Disagree on Loki sticking the landing better than Wandavision. WV’s finale was criticized for relying too much on superhero action, but it still felt like an exciting conclusion to the story that was told. Loki’s finale was mostly just a new character giving a monologue and then a tease for the second season, without any satisfying character work or action.

  2. 2
    Eytan Zweig says:

    Chris @1 – I disagree that Loki’s finale didn’t have satisfying character work; I think both Loki and Sylvie’s individual arcs resolved very well (though their combined arc less so). I also don’t agree that Wandavision’s finale felt exciting – some of it did, but the Wanda/Agatha confrontation in the sky was disappointing on several levels. But overall, I agree with you that the part of the WV ending that focussed on the core Wanda/Vision relationship was a really well done ending, while Loki’s ending left almost every relationship thread loose, and that most of the episode was exposition.

    So, my overall opinion is that neither ending quite lived up to the series that preceded it, but Wandavision’s ending left me more satisfied, while Loki’s ending left me looking forward to the next season.

  3. 3
    Jacqueline Onassis Squid says:

    Re #14…

    If you’re me, it’s super easy to play LP’s and cassette tapes. I can even play 78’s & whatever you call 16 rpm vinyl. Alas, I’ve never owned an 8-track, though my parents did in the 70’s. I have, however, never listened to Spotify. But then I’ve always been somewhat of a Luddite (even though I became an IT professional). I’m simply not interested in not owning music on some form of physical media.

  4. 4
    Kate says:

    Chris Hayes looks at the response to COVID of three Republican governors:

    When Republicans do right, whether it be Gov. Scott of Vermont, Liz Cheney or Rep. Kinzinger, Democrats acknowledge it. Most Republican elected officials have abdicated their responsibility to the rule of law when it comes to the January 6 insurrection, but Democrats are willing to work with anyone who is willing to face reality.
    But, where is Mitt Romney? Where is Susan Collins (actually, criticizing Nancy Pelosi for not letting a material witness who may possibly have been a coconspirator on the January 6 insurrection on the committee to investigate that very insurrection!!!).
    We are in so much danger!!! What can I do???

  5. 5
    RonF says:

    #1) Given that the black and Latino populations have much lower vaccination rates that whites and Asian-heritage people, such a mandate will create de facto segregation. And will probably fuel a lot of resentment. For the record, I’m the complete opposite of an anti-vaxxer. I ran out and got completely vaccinated in February. But I think this effect needs to be taken into account.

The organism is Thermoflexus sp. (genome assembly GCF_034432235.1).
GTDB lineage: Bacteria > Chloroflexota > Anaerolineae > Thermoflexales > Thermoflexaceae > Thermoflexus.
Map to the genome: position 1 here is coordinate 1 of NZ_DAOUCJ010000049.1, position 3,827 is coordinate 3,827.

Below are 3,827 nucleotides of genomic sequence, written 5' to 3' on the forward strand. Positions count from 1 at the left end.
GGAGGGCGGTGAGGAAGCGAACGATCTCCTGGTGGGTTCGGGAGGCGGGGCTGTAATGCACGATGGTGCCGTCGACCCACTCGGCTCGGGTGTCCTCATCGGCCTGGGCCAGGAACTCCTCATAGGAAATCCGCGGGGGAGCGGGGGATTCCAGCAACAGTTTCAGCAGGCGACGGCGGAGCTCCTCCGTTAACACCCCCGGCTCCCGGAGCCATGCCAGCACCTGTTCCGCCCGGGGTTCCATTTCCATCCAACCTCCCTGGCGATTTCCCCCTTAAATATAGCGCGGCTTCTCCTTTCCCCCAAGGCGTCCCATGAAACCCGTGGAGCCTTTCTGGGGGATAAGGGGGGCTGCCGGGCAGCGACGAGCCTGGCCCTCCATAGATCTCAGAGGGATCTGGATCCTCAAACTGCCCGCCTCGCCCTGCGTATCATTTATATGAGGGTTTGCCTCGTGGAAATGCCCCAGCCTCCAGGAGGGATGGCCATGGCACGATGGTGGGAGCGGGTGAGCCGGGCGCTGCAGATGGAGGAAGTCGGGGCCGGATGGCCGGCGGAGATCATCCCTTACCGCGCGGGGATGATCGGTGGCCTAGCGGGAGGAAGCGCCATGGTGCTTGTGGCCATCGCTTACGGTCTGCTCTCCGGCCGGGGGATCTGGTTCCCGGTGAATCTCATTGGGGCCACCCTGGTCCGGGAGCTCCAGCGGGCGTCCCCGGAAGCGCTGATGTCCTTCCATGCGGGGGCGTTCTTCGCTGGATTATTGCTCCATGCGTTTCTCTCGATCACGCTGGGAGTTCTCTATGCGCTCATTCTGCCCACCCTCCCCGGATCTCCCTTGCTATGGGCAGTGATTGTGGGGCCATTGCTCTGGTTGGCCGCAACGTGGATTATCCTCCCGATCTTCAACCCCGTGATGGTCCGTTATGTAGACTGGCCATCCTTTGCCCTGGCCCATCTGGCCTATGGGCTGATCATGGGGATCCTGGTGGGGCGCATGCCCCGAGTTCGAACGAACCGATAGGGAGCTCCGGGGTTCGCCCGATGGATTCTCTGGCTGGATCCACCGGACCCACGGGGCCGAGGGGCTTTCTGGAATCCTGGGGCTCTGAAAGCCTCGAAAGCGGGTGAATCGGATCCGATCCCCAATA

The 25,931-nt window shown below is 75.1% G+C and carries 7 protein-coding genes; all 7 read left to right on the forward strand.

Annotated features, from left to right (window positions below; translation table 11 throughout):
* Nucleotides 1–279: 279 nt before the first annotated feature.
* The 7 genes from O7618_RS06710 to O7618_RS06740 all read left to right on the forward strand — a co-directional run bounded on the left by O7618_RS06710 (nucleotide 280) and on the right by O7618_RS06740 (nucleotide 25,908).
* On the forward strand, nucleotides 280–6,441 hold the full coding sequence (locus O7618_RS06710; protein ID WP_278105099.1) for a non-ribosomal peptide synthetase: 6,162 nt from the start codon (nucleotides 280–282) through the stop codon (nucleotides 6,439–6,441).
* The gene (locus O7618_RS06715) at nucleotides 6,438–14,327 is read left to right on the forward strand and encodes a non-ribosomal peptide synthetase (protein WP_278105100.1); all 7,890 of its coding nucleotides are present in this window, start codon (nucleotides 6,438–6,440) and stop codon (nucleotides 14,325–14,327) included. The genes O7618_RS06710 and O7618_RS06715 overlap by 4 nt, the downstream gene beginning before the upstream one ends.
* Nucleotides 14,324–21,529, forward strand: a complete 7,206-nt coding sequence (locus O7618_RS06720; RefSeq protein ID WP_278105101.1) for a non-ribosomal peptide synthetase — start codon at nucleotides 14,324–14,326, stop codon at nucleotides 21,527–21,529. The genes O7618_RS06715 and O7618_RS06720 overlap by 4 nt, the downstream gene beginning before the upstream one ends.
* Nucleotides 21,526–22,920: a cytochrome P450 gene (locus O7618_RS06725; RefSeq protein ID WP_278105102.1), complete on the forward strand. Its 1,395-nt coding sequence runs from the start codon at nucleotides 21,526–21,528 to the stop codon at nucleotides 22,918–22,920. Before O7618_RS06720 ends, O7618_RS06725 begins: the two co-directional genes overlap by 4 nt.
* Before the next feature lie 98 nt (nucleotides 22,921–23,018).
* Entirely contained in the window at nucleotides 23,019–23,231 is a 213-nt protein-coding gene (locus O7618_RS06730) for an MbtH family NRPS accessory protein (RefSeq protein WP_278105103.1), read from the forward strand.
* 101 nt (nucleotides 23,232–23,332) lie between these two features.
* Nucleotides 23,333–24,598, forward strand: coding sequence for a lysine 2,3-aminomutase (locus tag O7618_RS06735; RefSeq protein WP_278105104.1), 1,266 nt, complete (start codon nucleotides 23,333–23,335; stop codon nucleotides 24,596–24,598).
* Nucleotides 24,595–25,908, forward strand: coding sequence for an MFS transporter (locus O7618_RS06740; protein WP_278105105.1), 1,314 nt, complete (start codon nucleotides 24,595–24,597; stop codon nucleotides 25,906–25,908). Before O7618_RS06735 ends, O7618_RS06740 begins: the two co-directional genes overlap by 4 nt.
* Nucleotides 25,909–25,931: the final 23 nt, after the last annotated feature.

#8) Good for them indeed! I’m curious why Burger King’s corporate franchise management team hasn’t investigated this. Or perhaps they have – it would be a worthy question to ask them if they’ve looked into this and what they found.


    Already, there was “significant media coverage, sensationalism, the development of anti-Lyme vaccine groups … who urged withdrawal of the vaccine from the market,”

    As we have seen with our most recent pandemic our national media is absolutely terrible when it comes to covering science and the scientific process. Scientific studies are presented in a sensationalist fashion. Nobody working for them seems to be able to – or want to – read a study and understand what it actually means. They just pick out a phrase or two and publicize the hell out of it for ratings. Opposition groups are treated with serious coverage without any cogent analysis of whether their opposition has any factual foundation. And when corporations respond they simply can’t get a fair and intelligent hearing.

    #14) Consider I.T. I started out with Hollerith (punch) cards and paper tape. Then we had 1/2″ magnetic tape at 1600 bps (I actually interfaced a 1/2″ mainframe drive to a PC once and successfully read data off it). Those upgraded to 6250 bps. Subsequently they have gone through several generations of tape drives and disk drives. In the PC world we went from cassette tapes to 8″ floppies (hard sector or soft sector?) to 5.25″ floppies to 3.5″ floppies to CDs to DVDs to USB drives. The result? I just tossed a box full of 5.25″ and 3.5″ floppies as I cannot read them anymore. The Feds have a huge problem in that massive amounts of Social Security and other data are stored on those 1/2″ magnetic tape reels but no one’s made those tape drives for 25 years and the guys who can fix them are all retiring or dying.